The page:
Andrew Elder, president of EMEA at Intel Security

The cyber attack targeted at infidelity website Ashley Madison clearly exemplifies the long lasting implications of online crime. Beyond the initial effects of customers having their most sensitive personal details exploited, we are now seeing secondary shock waves, as online scammers and criminals take advantage of victims of the attack. Such supplementary incidents include blackmailers threatening to send condemning personal data to friends and relatives of victims and charging a ransom via Bitcoin to remove the data. But alongside the personal consequences of the attack, the business implications for Ashley Madison are just as far reaching. With the site suffering lasting financial damage, the responsibility for the incident extends far beyond the IT staff to the C-level execs and in particular the chief financial officer (CFO).

What can CFOs learn from the Ashley Madison attack?

  1. A cyber attack can cost a company more than its reputation
Andrew Elder, president of EMEA at Intel Security
Andrew Elder, president of EMEA at Intel Security

Prior to the attack, Ashley Madison had high hopes of a public listing. With 37 million members worldwide the corporation had an estimated valuation of $1 billion. An IPO on the London Stock Exchange later this year was being widely discussed, in a listing that could raise up to $200 million. However, following the notorious cyber attack, many experts claim that the company’s flotation hopes have been damaged beyond repair.

  1. Cyber defence is a C-level issue

Considering the potential crippling business consequences of a data breach, corporations cannot afford to dismiss cyber security as a problem solely for the IT department. Cyber defence is about teamwork across the organisation. C-level executives need to take responsibility for managing and executing this company-wide collaboration – with CFO taking an active role in in devising the organisation’s security strategy.  According to a recent study from Deloitte, 85 per cent of CFOs fear malicious attacks are a major threat to a corporation’s finances, however only 4 per cent say they are well prepared for such attacks.

  1. A cyber security strategy requires intricate risk analysis

While C-level IT execs, such as the chief information officer (CIO) are best placed to understand the changing technology and security landscape, the CFO is armed with key details about the company’s financial situation and future business priorities. As such, understanding the data supply chain and how a company’s most valuable assets are secured, are all tasks that cannot be achieved effectively without the finance team’s input. This team also has experience in presenting these findings to the CEO, in order to secure the investment required.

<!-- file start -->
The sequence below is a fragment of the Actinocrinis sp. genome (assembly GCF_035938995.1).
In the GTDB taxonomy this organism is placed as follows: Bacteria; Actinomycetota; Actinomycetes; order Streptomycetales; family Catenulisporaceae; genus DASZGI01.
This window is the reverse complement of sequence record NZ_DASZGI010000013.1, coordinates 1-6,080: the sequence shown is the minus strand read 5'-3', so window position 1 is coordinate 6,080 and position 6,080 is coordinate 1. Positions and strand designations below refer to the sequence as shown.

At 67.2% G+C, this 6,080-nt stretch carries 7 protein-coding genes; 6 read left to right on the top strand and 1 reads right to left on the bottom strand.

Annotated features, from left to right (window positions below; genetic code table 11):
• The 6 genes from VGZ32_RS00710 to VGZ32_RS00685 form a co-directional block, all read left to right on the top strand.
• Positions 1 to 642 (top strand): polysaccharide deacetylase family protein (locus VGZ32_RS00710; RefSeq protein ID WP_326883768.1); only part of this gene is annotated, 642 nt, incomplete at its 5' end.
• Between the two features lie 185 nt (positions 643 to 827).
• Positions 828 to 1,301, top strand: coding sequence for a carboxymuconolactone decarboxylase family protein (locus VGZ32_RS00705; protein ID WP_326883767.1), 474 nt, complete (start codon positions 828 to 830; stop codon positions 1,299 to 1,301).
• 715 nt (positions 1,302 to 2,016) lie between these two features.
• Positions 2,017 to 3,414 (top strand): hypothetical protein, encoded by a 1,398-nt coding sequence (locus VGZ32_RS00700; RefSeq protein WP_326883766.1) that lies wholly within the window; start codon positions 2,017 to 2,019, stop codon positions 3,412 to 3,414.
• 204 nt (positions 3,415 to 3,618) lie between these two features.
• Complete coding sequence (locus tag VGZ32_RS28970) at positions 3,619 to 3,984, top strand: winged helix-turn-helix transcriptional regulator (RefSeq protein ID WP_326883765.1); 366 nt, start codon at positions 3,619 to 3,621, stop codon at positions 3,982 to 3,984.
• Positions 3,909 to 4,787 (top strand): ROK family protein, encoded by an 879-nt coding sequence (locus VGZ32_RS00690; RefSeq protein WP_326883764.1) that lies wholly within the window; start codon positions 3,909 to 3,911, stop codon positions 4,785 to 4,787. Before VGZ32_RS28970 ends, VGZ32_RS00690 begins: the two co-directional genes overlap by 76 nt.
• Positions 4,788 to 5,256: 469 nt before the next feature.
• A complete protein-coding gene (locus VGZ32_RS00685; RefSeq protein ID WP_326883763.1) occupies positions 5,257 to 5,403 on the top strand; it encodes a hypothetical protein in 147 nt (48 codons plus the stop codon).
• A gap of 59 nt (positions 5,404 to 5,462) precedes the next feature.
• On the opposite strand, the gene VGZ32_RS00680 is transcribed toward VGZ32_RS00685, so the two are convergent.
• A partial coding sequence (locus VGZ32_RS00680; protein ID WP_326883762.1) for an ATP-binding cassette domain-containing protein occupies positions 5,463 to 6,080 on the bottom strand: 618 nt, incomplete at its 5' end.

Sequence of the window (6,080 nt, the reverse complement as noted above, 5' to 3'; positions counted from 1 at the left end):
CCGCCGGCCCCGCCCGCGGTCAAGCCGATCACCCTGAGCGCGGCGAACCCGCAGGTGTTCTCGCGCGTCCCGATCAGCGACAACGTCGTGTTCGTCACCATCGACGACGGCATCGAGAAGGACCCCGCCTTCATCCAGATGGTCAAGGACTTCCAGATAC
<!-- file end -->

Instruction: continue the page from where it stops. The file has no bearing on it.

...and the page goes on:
1. Careers are on the line

The devastating impact of security breaches on C-level executives was made startlingly apparent, when the CEO of Ashley Madison was forced to resign following the incident late last month. Similarly, other recent high profile security incidents have highlighted that beyond the corporate damage resulting from a cyber attack, senior executives can suffer the personal consequences of failing to implement appropriate cyber security measures. The CFO of London-based hedge fund Fortelus was recently dismissed following a cyber-related scam that lost the company $1.2 million. Meanwhile, the director of the US Office of Personnel Management was forced to resign following a data breach that affected over 20 million records of government employees early in July.

  1. Regulatory compliance is at stake

In today’s business landscape data is not only one of a company’s most valuable assets but is also tied to many regulations. Ashley Madison has not only suffered reputational and financial damage as a result of the attack, but is now experiencing the regulatory implications associated with such a breach. At least six complaints have been filed in federal court against Avid Life Media, the parent company of the infidelity website, following attackers’ disclosure of user information. With this in mind, a CFO’s evaluation of data assets must include a deep analysis and understanding of the regulatory landscape to ensure company compliance.

Data breaches such as that targeted at Ashley Madison can evidently result in severe consequences for a company, including reputational and financial damage, loss of key talent and even legal implications. With the future of the company at stake, company data must be valued in the same way as other corporate assets. To ensure this, corporations should prioritise cyber security as a C-level concern and promote collaboration between the finance and technology teams to devise a security strategy that meets the needs of today’s cyber landscape.

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